360 Conversion Rate Analysis

5 Reasons Why Most Designers Fail at Creating Goal-Focused Landing Pages

In terms of focused campaigns, landing pages are about as in-vogue as it gets. They're a chance to work some serious branding, and show off your business just about any way you'd like. Not only that, but they benefit from viral spread and, unlike some other marketing efforts, drive traffic directly to a desired page.

Obviously crucial, but also tricky to pull off. Landing page marketing has many companies sailing into new waters. To illustrate the point, a study from DIY landing page mavens Wishpond found that 66% of companies tried out multiple landing pages on their sites, but only 13% thought they were doing a decent job.

If you're currently thinking about firing up your own landing page campaign, try to keep these common errors in mind:

1. Forgetting to Go Mobile

Responsive design is a must for any page in these increasingly mobile-dominated days, but it's extra important for landing pages. Landing pages are, by nature, visual, and work best when they snag interest and funnel users toward to a call-to-action. Poor responsive design ruins that natural flow toward a conversion.

2. Getting Lazy with A/B Testing

A/B testing is absolutely crucial when we're talking landing pages. Even tiny changes in copy can have unexpected effects on a page's success; sending out at least two or three versions into the wild and running a proper conversion optimisation strategy is the only way you can make sure you're working towards an optimal campaign.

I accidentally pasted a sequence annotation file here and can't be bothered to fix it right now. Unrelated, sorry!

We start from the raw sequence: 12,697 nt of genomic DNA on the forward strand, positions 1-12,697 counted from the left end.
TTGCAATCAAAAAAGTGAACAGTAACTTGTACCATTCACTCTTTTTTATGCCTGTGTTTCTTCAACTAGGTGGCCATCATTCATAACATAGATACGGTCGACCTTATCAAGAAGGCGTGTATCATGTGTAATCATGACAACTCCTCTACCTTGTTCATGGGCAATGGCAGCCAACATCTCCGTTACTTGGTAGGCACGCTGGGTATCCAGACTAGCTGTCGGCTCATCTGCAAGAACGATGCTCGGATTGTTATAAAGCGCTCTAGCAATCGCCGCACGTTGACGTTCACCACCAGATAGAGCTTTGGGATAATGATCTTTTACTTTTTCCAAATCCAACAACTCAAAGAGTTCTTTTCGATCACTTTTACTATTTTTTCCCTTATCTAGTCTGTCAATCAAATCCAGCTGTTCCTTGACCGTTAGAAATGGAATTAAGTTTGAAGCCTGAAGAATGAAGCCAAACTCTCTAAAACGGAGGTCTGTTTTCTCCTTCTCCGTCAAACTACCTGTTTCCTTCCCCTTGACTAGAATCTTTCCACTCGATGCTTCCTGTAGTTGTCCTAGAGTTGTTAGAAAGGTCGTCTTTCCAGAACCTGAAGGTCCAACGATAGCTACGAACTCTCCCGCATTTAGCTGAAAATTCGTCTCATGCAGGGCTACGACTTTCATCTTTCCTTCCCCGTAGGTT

3. Non-Obvious Value Propositions

One key to making landing pages click is to ensure that they actually present a unique offer or opportunity to visitors. If you're just trying to promote something prominently displayed on your main site, you may snag some visitors, but you'll miss a wealth of others who already know your brand, and are hunting for new ways to engage with you.

4. Serving Too Many Calls-to-Action

Try to stick to one call-to-action per landing page. At heart, these pages work best when they're completely designed to drive visitors toward a single event – split that up, and you risk quickly exhausting web users' short attention spans. HubSpot has a crafty suggestion for still sneaking in those extra offers – stick them on a thank you page, so that only users who have already made your desired conversion will see them.

5. Forgetting Who You're Designing For

All the hard and fast rules you'll see for landing page design aren't nearly as important as designing for a buyer persona. Common knowledge states that copy should be brief and minimal – but if you're trying to attract people with an appreciation for long text? Break that rule in a heartbeat, you may be glad you did. One study found that long-form copy could more than double conversion rates in some contexts.